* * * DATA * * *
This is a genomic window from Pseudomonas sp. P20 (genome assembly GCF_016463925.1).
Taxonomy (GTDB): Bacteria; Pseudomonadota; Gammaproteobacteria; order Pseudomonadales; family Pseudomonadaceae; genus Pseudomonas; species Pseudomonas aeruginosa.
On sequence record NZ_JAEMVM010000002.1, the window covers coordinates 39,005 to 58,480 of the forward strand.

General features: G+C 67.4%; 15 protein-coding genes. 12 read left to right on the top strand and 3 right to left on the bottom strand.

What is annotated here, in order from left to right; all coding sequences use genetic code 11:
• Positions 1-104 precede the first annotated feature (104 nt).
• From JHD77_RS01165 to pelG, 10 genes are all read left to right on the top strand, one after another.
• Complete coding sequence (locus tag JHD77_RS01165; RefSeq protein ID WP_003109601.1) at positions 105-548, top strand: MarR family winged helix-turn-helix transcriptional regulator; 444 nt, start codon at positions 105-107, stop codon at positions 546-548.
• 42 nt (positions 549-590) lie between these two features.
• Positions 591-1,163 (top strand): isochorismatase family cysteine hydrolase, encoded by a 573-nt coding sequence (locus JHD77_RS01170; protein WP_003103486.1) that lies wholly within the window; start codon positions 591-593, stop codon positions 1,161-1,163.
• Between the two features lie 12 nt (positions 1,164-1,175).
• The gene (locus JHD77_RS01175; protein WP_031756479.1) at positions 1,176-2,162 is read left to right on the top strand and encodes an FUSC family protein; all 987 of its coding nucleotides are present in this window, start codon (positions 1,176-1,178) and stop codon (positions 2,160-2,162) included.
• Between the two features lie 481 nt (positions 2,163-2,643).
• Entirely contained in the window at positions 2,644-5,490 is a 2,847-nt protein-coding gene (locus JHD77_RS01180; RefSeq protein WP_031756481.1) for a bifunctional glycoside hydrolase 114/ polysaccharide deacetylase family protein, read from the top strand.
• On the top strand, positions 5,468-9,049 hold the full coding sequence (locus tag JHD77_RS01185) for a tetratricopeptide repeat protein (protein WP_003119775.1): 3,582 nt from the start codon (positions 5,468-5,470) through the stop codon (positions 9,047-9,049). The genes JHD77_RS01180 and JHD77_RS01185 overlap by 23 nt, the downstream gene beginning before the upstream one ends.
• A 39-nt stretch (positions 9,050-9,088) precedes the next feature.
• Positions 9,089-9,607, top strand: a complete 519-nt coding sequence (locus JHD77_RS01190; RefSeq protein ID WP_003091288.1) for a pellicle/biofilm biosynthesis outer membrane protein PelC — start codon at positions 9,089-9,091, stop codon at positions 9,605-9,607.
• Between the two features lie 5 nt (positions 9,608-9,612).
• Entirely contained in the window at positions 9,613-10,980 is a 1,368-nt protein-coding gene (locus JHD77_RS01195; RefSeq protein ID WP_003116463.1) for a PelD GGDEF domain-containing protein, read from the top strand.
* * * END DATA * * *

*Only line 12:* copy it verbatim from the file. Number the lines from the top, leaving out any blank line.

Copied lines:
• The gene (locus JHD77_RS01175; protein WP_031756479.1) at positions 1,176-2,162 is read left to right on the top strand and encodes an FUSC family protein; all 987 of its coding nucleotides are present in this window, start codon (positions 1,176-1,178) and stop codon (positions 2,160-2,162) included.